Before the first Democratic debate, guest blogger and Greenlee School Professor Daniela Dimitrova discusses social media and the Iowa Caucuses on the Carrie Chapman Catt Center for Women and Politics’ Navigating Gender in Iowa blog.
Director Angela Powers and First Amendment Specialist Julie Roosa spoke with Justin Surrency of WHO-TV about the new Iowa First Amendment law and Iowa State University’s upcoming First Amendment Days celebration.
During this Iowa Public Radio River to River segment, host Ben Kieffer talks with professor Michael Bugeja, who teaches media ethics in the Greenlee School, about how journalists should respond in an era of open hostility toward the media and how he makes the case to the next generation to pursue journalism as a career.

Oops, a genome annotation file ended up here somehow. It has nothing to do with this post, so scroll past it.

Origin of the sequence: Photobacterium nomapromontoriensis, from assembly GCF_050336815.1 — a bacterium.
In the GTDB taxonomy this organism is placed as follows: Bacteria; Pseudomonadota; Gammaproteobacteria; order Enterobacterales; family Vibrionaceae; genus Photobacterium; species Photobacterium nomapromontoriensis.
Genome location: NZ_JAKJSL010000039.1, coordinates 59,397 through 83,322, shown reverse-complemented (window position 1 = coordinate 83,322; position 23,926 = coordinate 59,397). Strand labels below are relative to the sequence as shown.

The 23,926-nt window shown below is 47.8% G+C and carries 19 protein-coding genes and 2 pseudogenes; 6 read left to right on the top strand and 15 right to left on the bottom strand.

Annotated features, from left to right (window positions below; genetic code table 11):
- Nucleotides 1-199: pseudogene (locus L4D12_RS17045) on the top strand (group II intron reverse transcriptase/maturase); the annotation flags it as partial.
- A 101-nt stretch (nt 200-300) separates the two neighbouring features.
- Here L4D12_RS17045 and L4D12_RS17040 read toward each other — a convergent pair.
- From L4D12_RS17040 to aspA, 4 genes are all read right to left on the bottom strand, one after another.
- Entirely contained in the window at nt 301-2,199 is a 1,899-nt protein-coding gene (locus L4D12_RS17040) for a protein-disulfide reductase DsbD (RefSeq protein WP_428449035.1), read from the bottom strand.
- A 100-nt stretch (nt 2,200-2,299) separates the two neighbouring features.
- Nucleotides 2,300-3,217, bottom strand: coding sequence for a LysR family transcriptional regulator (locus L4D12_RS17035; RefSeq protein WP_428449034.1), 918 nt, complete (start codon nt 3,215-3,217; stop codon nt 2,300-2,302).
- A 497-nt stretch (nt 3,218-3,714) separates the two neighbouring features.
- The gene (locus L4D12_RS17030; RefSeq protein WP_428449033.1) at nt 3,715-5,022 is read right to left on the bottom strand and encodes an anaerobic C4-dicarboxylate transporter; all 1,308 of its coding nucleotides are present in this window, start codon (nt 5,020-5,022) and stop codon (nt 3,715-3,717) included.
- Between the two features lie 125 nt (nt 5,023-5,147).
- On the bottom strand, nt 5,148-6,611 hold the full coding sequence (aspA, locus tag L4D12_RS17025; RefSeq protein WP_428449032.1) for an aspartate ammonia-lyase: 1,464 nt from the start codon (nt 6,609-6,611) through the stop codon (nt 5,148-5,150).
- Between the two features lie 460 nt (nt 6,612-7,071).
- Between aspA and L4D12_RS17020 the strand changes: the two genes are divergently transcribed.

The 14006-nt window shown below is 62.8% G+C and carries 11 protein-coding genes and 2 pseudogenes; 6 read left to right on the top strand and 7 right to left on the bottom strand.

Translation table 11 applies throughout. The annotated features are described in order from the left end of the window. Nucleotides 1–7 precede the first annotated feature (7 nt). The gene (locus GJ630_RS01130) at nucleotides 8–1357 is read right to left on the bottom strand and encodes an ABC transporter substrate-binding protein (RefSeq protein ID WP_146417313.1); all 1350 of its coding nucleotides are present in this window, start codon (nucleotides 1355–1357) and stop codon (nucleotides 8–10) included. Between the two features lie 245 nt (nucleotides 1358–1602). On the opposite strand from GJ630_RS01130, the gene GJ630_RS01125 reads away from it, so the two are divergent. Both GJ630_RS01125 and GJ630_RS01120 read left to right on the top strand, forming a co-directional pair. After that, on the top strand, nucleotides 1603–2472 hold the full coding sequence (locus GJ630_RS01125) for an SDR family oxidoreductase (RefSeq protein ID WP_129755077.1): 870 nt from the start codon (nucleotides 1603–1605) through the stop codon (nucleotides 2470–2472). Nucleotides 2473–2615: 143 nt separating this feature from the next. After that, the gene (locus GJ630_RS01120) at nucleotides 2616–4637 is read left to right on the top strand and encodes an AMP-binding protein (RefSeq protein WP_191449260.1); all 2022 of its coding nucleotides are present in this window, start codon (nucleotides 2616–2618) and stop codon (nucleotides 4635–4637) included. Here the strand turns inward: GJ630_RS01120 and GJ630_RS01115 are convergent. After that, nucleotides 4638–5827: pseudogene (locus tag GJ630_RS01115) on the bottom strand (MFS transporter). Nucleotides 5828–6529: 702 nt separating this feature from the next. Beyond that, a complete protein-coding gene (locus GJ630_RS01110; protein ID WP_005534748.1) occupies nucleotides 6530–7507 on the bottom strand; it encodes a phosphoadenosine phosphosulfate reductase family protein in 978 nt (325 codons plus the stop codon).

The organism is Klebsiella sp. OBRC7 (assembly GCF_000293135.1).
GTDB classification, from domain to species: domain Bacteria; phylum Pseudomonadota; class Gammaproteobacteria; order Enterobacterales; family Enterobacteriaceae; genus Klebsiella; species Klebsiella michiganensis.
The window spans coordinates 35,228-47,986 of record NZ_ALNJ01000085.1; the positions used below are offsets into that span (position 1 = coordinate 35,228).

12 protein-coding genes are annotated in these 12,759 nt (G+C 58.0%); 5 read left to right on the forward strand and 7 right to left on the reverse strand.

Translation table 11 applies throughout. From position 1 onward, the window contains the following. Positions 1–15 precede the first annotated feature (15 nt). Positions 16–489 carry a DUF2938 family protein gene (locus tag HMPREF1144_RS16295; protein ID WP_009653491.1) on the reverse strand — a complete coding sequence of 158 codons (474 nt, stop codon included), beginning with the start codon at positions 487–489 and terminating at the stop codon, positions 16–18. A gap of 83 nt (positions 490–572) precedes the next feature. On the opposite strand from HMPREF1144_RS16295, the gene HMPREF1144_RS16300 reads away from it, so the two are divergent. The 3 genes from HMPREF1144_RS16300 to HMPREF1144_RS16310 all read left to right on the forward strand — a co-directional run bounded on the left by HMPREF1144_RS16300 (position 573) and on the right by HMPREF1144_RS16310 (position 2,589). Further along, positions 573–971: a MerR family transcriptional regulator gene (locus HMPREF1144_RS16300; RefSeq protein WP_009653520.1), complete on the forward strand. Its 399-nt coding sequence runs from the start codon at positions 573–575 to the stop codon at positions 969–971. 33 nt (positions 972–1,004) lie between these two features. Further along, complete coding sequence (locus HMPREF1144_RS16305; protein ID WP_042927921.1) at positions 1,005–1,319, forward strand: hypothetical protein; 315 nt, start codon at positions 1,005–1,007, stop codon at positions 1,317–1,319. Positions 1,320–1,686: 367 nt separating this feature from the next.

This story by Manichanh Naonady, a senior studying journalism and mass communication at Iowa State University, appeared on Iowa Public Radio. It was among those submitted for a Greenlee journalism class and provides another view of the 2018 midterm elections.
Political candidates who spent more money on television ads during the 2016 Iowa caucuses generally received more support on election day, a new study led by Associate Professor Jay Newell shows. However, this doesn’t mean a candidate can buy an election.
The Gazette, Cedar Rapids: Political campaign ads can appear to be effective, but they cannot buy an election, a new Iowa State University study suggests. The study, led by Associate Professor Jay Newell, examined campaign ads leading up to the 2016 Iowa caucuses.